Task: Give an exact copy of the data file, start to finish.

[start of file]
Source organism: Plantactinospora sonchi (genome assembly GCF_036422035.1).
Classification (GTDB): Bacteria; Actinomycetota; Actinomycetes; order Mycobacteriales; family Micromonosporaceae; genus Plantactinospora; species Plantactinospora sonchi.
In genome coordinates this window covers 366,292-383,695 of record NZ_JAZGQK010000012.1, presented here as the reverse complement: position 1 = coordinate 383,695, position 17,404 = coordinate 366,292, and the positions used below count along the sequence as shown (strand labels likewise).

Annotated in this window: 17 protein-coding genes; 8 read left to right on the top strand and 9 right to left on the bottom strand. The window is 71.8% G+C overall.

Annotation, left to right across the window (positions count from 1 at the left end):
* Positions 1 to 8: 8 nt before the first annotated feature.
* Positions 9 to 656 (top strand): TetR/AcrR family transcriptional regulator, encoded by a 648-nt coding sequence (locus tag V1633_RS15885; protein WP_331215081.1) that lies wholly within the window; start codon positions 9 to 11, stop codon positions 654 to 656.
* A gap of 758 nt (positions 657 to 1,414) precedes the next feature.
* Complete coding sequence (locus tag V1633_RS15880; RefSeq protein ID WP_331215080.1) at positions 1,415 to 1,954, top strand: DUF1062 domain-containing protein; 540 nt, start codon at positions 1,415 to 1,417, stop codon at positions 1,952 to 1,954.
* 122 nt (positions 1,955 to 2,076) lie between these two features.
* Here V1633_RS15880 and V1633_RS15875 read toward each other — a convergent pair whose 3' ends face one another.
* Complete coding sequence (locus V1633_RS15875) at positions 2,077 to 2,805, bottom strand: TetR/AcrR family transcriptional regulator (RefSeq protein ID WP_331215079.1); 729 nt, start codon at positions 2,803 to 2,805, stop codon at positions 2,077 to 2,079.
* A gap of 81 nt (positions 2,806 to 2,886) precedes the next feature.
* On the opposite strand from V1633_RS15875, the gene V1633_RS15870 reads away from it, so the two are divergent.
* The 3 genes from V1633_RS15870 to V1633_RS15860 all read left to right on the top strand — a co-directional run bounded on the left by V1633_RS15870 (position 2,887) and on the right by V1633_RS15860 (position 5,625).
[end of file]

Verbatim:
Source organism: Plantactinospora sonchi (genome assembly GCF_036422035.1).
Classification (GTDB): Bacteria; Actinomycetota; Actinomycetes; order Mycobacteriales; family Micromonosporaceae; genus Plantactinospora; species Plantactinospora sonchi.
In genome coordinates this window covers 366,292-383,695 of record NZ_JAZGQK010000012.1, presented here as the reverse complement: position 1 = coordinate 383,695, position 17,404 = coordinate 366,292, and the positions used below count along the sequence as shown (strand labels likewise).

Annotated in this window: 17 protein-coding genes; 8 read left to right on the top strand and 9 right to left on the bottom strand. The window is 71.8% G+C overall.

Annotation, left to right across the window (positions count from 1 at the left end):
* Positions 1 to 8: 8 nt before the first annotated feature.
* Positions 9 to 656 (top strand): TetR/AcrR family transcriptional regulator, encoded by a 648-nt coding sequence (locus tag V1633_RS15885; protein WP_331215081.1) that lies wholly within the window; start codon positions 9 to 11, stop codon positions 654 to 656.
* A gap of 758 nt (positions 657 to 1,414) precedes the next feature.
* Complete coding sequence (locus tag V1633_RS15880; RefSeq protein ID WP_331215080.1) at positions 1,415 to 1,954, top strand: DUF1062 domain-containing protein; 540 nt, start codon at positions 1,415 to 1,417, stop codon at positions 1,952 to 1,954.
* 122 nt (positions 1,955 to 2,076) lie between these two features.
* Here V1633_RS15880 and V1633_RS15875 read toward each other — a convergent pair whose 3' ends face one another.
* Complete coding sequence (locus V1633_RS15875) at positions 2,077 to 2,805, bottom strand: TetR/AcrR family transcriptional regulator (RefSeq protein ID WP_331215079.1); 729 nt, start codon at positions 2,803 to 2,805, stop codon at positions 2,077 to 2,079.
* A gap of 81 nt (positions 2,806 to 2,886) precedes the next feature.
* On the opposite strand from V1633_RS15875, the gene V1633_RS15870 reads away from it, so the two are divergent.
* The 3 genes from V1633_RS15870 to V1633_RS15860 all read left to right on the top strand — a co-directional run bounded on the left by V1633_RS15870 (position 2,887) and on the right by V1633_RS15860 (position 5,625).